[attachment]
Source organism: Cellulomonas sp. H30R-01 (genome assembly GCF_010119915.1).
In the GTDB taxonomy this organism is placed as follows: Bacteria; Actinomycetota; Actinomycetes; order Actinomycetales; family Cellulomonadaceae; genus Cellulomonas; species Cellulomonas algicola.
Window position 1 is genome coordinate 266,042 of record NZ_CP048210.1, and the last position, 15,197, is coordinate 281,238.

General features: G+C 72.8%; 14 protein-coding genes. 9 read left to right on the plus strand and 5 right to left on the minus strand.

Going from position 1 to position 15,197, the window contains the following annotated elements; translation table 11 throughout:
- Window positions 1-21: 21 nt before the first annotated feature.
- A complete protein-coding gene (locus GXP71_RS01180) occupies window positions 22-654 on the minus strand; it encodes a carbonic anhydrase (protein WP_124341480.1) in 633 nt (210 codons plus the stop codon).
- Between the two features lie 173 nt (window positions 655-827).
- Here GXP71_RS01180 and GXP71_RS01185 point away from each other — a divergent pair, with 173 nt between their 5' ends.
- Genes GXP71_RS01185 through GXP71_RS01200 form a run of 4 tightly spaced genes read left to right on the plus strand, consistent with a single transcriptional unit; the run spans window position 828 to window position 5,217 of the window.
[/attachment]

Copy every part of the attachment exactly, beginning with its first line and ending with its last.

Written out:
Source organism: Cellulomonas sp. H30R-01 (genome assembly GCF_010119915.1).
In the GTDB taxonomy this organism is placed as follows: Bacteria; Actinomycetota; Actinomycetes; order Actinomycetales; family Cellulomonadaceae; genus Cellulomonas; species Cellulomonas algicola.
Window position 1 is genome coordinate 266,042 of record NZ_CP048210.1, and the last position, 15,197, is coordinate 281,238.

General features: G+C 72.8%; 14 protein-coding genes. 9 read left to right on the plus strand and 5 right to left on the minus strand.

Going from position 1 to position 15,197, the window contains the following annotated elements; translation table 11 throughout:
- Window positions 1-21: 21 nt before the first annotated feature.
- A complete protein-coding gene (locus GXP71_RS01180) occupies window positions 22-654 on the minus strand; it encodes a carbonic anhydrase (protein WP_124341480.1) in 633 nt (210 codons plus the stop codon).
- Between the two features lie 173 nt (window positions 655-827).
- Here GXP71_RS01180 and GXP71_RS01185 point away from each other — a divergent pair, with 173 nt between their 5' ends.
- Genes GXP71_RS01185 through GXP71_RS01200 form a run of 4 tightly spaced genes read left to right on the plus strand, consistent with a single transcriptional unit; the run spans window position 828 to window position 5,217 of the window.